In order for the green hydraulically settable mixture to have adequate workability, water must generally be included in quantities sufficient to wet each of the particular components and also to at least partially fill the interstices or voids between the particles (including, e.g., binder particles, aggregates, and fibrous materials) . If water soluble additives are included, enough water must be added to dissolve or otherwise react with the additive. In some cases, such as where a dispersant is added, work¬ ability can be increased while using less water.

The amount of water must be carefully balanced so that the hydraulically settable mixture is sufficiently work- able, while at the same time recognizing that lowering the water content increases both the green strength and the final strength of the hardened product. Of course, if less water is initially included within the mixture, less water must be removed in order to allow the product to harden. The appropriate rheology to meet these needs can be defined in terms of yield stress. The yield stress of the hydraulically settable mixture will usually be in the range from between about 2 kPa to about 5,000 Kpa, with the more preferred mixtures having a yield stress within a range from about 100 kPa to about 1,000 kPa, and the most preferred mixtures having a yield stress in the range from about 200 kPa to about 700 kPa. The desired level of yield stress can be (and may necessarily have to be) adjusted depending on the particular molding process being used to form the insulation barrier.

It may be desirable to initially include a relatively high water to cement ratio during or shortly after the sheet molding process. When more aggregates or other water absorbing additives are included, a higher water to hydraulically settable binder ratio is necessary in order to provide the same level of workability and available water to hydrate the hydraulically settable binder. This is because a greater aggregate concentration provides a greater volume of interparticulate interstices or voids which must be filled by the water. Porous, lightweight aggregates can also internally absorb significant amounts of water due to their high void content.

Both of the competing goals of greater workability and high green strength can be accommodated by initially adding a relatively large amount of water and then driving off much of the water as steam during the molding process, usually by the use of heated rollers or drying tunnels.

Based on the foregoing qualifications, typically hydraulically settable mixtures within the scope of the present invention will have a water to hydraulically settable binder ratio within a range from about 0.1:1 to about 10:1, preferably about 0.3:1 to about 4:1,and most preferably from about 1:1 to about 3:1. The total amount of water remaining after drying the material to remove excess water will range up to about 20% by volume with respect to the dry, hardened hydraulically settable sheet

It should be understood that the hydraulic binder has an internal drying effect on the hydraulically settable mixture because binder particles chemically react with water and reduce the amount of free water within the interparticulate interstices. This internal drying effect can be enhanced by including faster reacting hydraulic binders such as gypsum hemihydrate along with slower reacting hydraulic cement.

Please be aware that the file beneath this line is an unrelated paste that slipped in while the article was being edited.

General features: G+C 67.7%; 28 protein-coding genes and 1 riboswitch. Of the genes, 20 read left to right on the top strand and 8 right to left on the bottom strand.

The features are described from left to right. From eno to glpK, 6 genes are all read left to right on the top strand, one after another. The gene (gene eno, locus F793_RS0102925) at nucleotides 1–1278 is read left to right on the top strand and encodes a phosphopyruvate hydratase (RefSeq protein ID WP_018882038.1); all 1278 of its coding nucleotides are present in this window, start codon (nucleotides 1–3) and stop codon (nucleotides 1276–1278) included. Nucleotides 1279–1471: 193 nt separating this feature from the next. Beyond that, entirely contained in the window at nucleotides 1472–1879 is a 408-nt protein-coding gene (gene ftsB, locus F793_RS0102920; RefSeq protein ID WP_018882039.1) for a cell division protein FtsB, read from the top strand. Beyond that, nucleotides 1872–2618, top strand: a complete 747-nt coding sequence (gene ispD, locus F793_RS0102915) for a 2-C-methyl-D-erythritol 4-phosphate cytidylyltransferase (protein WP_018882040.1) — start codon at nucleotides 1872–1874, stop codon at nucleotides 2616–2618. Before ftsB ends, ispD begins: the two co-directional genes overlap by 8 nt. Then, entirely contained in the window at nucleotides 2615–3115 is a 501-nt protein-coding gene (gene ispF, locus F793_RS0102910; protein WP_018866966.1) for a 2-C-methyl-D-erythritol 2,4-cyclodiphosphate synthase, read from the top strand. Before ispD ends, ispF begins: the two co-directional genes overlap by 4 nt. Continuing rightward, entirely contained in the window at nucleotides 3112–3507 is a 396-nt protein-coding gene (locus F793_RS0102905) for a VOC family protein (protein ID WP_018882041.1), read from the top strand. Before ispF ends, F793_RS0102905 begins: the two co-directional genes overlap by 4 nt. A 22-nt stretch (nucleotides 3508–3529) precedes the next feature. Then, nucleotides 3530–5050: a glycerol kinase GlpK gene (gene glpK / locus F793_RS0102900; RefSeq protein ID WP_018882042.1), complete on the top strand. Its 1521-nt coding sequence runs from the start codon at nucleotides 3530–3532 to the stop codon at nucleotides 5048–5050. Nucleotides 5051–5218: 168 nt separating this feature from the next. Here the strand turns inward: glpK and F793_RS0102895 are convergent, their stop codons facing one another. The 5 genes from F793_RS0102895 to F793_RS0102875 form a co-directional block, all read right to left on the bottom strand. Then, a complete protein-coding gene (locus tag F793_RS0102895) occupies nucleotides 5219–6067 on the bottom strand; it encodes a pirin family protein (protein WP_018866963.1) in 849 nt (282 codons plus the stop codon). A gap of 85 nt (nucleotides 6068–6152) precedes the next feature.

According to a preferred embodiment of the present invention, it has been found desirable that the hydraulic binder and water be mixed in a high shear mixer such as that disclosed and claimed in U.S. Patent No. 4,225,247 entitled "Mixing and Agitating Device"; U.S. Patent No. 4,552,463 entitled "Method and Apparatus for Producing a Colloidal Mixture"; U.S. Patent No. 4,889,428 entitled "Rotary Mill"; U.S. Patent No. 4,944,595 entitled "Apparatus for Producing Cement Building Materials"; and U.S. Patent No. 5,061,319 entitled "Process for Producing Cement Building Material." High shear mixers within the scope of these patents are available from E. Khashoggi Industries of Santa Barbara, California, the assignee of the present invention. The use of a high shear mixer results in a more homogeneous hydraulically settable mixture, which results in a product with higher strength. Furthermore, high shear mixers can be utilized to entrain significant amounts of air into the hydraulically settable mixture to create "foam-like" products.

C. Rheology-modifying Agents

The inclusion of a rheology-modifying agent acts to increase the plastic or cohesive nature of the hydraulic¬ ally settable mixture so that it behaves more like a moldable clay. The rheology-modifying agent tends to thicken the hydraulically settable mixture by increasing the yield stress of the mixture without greatly increasing the viscosity. Raising the yield stress in relation to the viscosity makes the material more plastic-like and moldable, while greatly increasing the subsequent form stability or green strength.

A variety of natural and synthetic organic rheology- modifying agents may be used that have a wide range of properties, including viscosity and solubility in water. In some cases, such as a highly foamed, lightweight insulating material there will be little or no hydraulic cement in the structural matrix. In this case, the rheology-modifying agent may be acting as the binder. The difference in solubility of the organic material can affect the degree in which the insulation material will break down in the presence of water.